Walrus Arch Rival Solid
Positives: I spent a long time looking at lightweight…
Design: 3-season non-freestanding
Ease of Setup: moderately difficult
Weight: 4 lb, 12 oz.
Price Paid: $120
I spent a long time looking at lightweight 2-person tents before I bought one. I found the Arch Rival to have the best characteristics of the group. It is lightweight (the posted weight includes all stakes that come with the tent, as well as the stuff sack, as weighed on my postal scale). It is large enough to sleep two people, and you can place one pack inside the tent and one pack underneath the fly. The fly does a good job of covering the tent and has a decent-sized vestibule.
Also, the tent floor seams are taped.
In fact, the weight of the tent can be further reduced by two ounces by leaving excess tent pegs at home.
On the negative side, I found the tent difficult to set up properly. While easy to set up in a sloppy sort of way, it is imperative that the tent be properly staked in order to get the tent walls tight. I had a difficult time getting proper ventilation/seperation between the tent walls and the fly. As a result, on our high sierra trip this summer (the first time we used the tent) half of the time my wife and I experienced condensation inside the tent, although we later remedied this through more ventilation (leave the door unzipped).
The tent pegs are cheap and will have to be replaced with ones which don't bend so easily. The front door zippers are awkward.
All in all, I find the Arch Rival Solid to be an excellent tent for the weight and for the money. If I were buying over again, I'd probably buy the mesh version to save a couple of extra ounces.
Size: Snug, although comfortably long, and very light.
Design: 2-hoop staked
Sleeps: 2 good friends
Ease of Setup: "Difficulty of tent setup" does not apply to this one!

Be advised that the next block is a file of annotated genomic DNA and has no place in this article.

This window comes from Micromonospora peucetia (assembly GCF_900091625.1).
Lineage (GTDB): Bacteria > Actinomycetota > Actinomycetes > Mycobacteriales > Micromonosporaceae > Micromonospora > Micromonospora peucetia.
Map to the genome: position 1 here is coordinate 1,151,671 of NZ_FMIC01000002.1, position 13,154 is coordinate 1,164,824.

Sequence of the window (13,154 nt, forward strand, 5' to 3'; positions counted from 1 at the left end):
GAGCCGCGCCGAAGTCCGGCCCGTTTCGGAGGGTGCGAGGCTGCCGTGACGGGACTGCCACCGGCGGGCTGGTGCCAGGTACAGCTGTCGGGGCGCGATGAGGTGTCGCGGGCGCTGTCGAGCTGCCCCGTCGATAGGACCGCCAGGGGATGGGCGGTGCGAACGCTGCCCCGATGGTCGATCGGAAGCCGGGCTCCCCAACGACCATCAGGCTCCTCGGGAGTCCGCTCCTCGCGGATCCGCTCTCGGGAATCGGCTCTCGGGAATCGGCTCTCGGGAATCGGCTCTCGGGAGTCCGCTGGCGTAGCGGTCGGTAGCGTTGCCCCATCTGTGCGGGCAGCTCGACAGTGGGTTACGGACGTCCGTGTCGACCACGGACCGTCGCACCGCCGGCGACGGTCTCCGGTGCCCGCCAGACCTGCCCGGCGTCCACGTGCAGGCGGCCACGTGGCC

Weight: 4.5 lbs.
Price Paid: $119
Size: Snug, although comfortably long, and very light. The 4.5 lbs. includes the stuff sacks and stakes (most published tent weights don't) Tapered footprint makes it a little tight width-wise at the foot end. Nice vestibule, although zipping the rainfly door while inside the tent is a trick.
Design: Simple and minimal, well-thought out. Setup WAY easier than rolling off a log. A breeze even on a dark and stormy night. One caveat: there is no latitude for adjustment when setting the stakes. The structure of the tent is dependent on the stakes pulling the fabric tightly over the two hoops and down, and placement is critical. Tying out to a stake with a length of cord to avoid a rock results in a limp tent. The only solution is to relocate the tent (or the rock, I suppose).
Comfort: Stuffy when closed up on a warm, rainy night. There is a mesh version available which must be nicer for warm-weather camping. I was truly impressed with the tent's watertightness. We stayed quite dry on a very wet weekend, watching pools of water form on the groundcloth, safely beneath the translucent floor.
Overall: Aside from the necessary accuracy of stake placement, the two-hoop design functions superbly with a minimum of components. This makes for a lightweight shelter and an efficient design. The Arch Rival is well-crafted and longer than any other 2-person tent (as well as most 3-person tents!).
Request: Does anyone happen to have a copy of the…
Design: 3-season non free-standing (hoop)
Ease of Setup: Easy
Weight: 4.75 lbs.
Price Paid: $125
Request: Does anyone happen to have a copy of the Assembly-Care brochure, which came with the Walrus Arch Rival X-V? Mine got soaked and dissolved?
If so, could you please email me a copy at email@example.com? Also, does anyone know whether this tent has, with the help of a couple of straps-with-buckles, a "fly-only" set up option?
This tent requires careful site selection to work…
Design: 3 season 2 hoop non-freestanding
Sleeps: 2 tightly
Ease of Setup: Easy to do poorly, little harder to do well
Weight: under 5#
Price Paid: $109
This tent requires careful site selection to work as well as it can. This somewhat limits the tent's utility. It is a terrific little tent though when you get it pitched well on an appropriate spot. Mine has always served me well through very nasty weather, even through 5 inches of very wet, very heavy snow. Ventilation is not its strong suit when weather dictates full fly coverage, but not many tents of this design could do better and it's all about weight and weather-proofness with this tent choice.